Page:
Libya is going through tough times at the moment, as it tries to rein in the militias who brought down Colonel Gaddafi back in 2011.
Feted as heroes back in the day, many militias have been reluctant to hand in their weapons. Only last Friday in Tripoli, 45 people were killed when a militia from the town of Misrata opened fire on protesters who’d marched on their HQ, demanding that they leave the capital.
It’s the sort of task that might better have been left to central government, but given that the prime minister, Ali Zeidan, was himself briefly kidnapped by a militia last month, law and order is pretty much a free-for-all these days.
That’s also the impression I got when I took a tour through Tripoli’s old souk back in September, and took these photos that show how local shopkeepers are now doing a very open trade in guns and personal protection weapons.
Back when I visited the souk in Gaddafi’s time, the only moderately offensive weapons on sale were the posters of Gaddafi in his endless different garbs, which can induce severe nausea if exposed to them for too long (as his people were for 40 years).
But nowadays, you can buy everything from pump action shotguns through to Turkish-made pistols.
“They’re $150 each,” a grinning vendor told me as he puffed on a rather fragrant joint (another thing that was strictly banned in Gaddafi’s time). He also had an extensive collection of Tasers for sale, items that I remember seeing Libyan rebels use on captured Gaddafi mercenaries (they described it as “humane punishment”).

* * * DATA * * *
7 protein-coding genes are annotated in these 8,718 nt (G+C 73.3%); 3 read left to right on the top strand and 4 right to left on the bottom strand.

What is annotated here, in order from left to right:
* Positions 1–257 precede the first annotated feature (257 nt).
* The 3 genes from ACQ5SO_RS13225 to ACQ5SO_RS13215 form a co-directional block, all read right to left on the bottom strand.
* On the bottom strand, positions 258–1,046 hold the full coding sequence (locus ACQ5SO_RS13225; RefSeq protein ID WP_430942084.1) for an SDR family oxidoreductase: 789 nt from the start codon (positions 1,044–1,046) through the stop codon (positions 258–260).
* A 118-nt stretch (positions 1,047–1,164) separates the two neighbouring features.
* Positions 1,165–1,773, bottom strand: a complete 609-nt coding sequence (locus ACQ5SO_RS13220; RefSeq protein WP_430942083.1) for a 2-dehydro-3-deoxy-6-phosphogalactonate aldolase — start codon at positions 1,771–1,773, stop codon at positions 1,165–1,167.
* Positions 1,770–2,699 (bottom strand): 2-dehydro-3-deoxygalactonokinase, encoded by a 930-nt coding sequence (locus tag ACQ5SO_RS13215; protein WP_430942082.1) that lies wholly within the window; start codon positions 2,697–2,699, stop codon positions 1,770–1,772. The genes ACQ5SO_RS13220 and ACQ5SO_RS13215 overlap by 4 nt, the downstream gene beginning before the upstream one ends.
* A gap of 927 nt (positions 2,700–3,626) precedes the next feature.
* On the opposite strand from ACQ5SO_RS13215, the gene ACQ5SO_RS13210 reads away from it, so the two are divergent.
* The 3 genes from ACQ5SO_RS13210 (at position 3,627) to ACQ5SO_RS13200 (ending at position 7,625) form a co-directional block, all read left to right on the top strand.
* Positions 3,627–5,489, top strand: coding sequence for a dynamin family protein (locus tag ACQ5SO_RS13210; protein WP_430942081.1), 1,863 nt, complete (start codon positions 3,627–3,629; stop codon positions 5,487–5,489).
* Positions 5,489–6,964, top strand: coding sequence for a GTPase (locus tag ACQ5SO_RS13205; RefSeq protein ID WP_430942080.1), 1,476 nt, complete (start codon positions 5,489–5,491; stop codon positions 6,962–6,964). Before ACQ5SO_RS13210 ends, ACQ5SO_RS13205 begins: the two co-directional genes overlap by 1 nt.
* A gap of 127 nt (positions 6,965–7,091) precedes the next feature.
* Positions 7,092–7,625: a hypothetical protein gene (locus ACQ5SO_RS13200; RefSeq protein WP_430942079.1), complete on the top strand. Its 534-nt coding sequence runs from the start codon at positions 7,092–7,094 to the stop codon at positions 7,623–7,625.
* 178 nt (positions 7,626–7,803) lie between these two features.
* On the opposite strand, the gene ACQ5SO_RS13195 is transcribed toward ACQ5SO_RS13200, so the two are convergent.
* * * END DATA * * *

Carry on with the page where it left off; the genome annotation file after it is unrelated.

To be fair, as weapons go, this kind of stuff is small beer by Libyan standards. Since looting Gaddafi’s armouries back in 2011, most militias have been armed with everything from Kalashnikovs and rocket-propelled grenades and aircraft guns. Down in the south, meanwhile, there is also consignments of yellowcake uranium and warehouses full of missiles, which al-Qaeda has apparently been trying to buy.
But the fact that weapons are being sold openly in Tripoli’s answer to Oxford Street is still a worrying indication of how Libya’s fledging government security forces, which the West is supposed to be supporting, are yet to get a grip. Sure enough, disarming the big militias is going to be tough, but in the meantime, the security forces could at least be trying to stop even more weapons being circulated among the general public.
And from my experience of visiting gun markets in places like this in places like Iraq, whatever items are openly on display are usually supplemented by a range of much heavier under-the-counter stuff. I would not have been surprised if the traders in Tripoli’s souk could have provided Kalashnikovs, grenades and other items, had one asked.
The problem is that once these weapons are out there, getting them back again is very difficult, not least because most people are reluctant to hand them in while security is still patchy.
Which reminds me of the bizarre American effort at gun control in post-war Iraq, which was awash with weapons, most of them pointed at US solders. All the more surprising then, when, in the summer of 2003, the US Army announced a gun “amnesty” that sounded like it had been drafted by the National Rifle Association. The only that they declared illegal were “crew-operated weapons”, ie belt-fed machine guns and the like, while every household was entitled to keep a Kalashnikov on its premises. Had they outlawed everything except, say, handguns, I often think the outcomes there might have been rather different. After all, a handgun is quite enough to protect one’s home and person. A Kalashnikov is enough to wage an insurgency.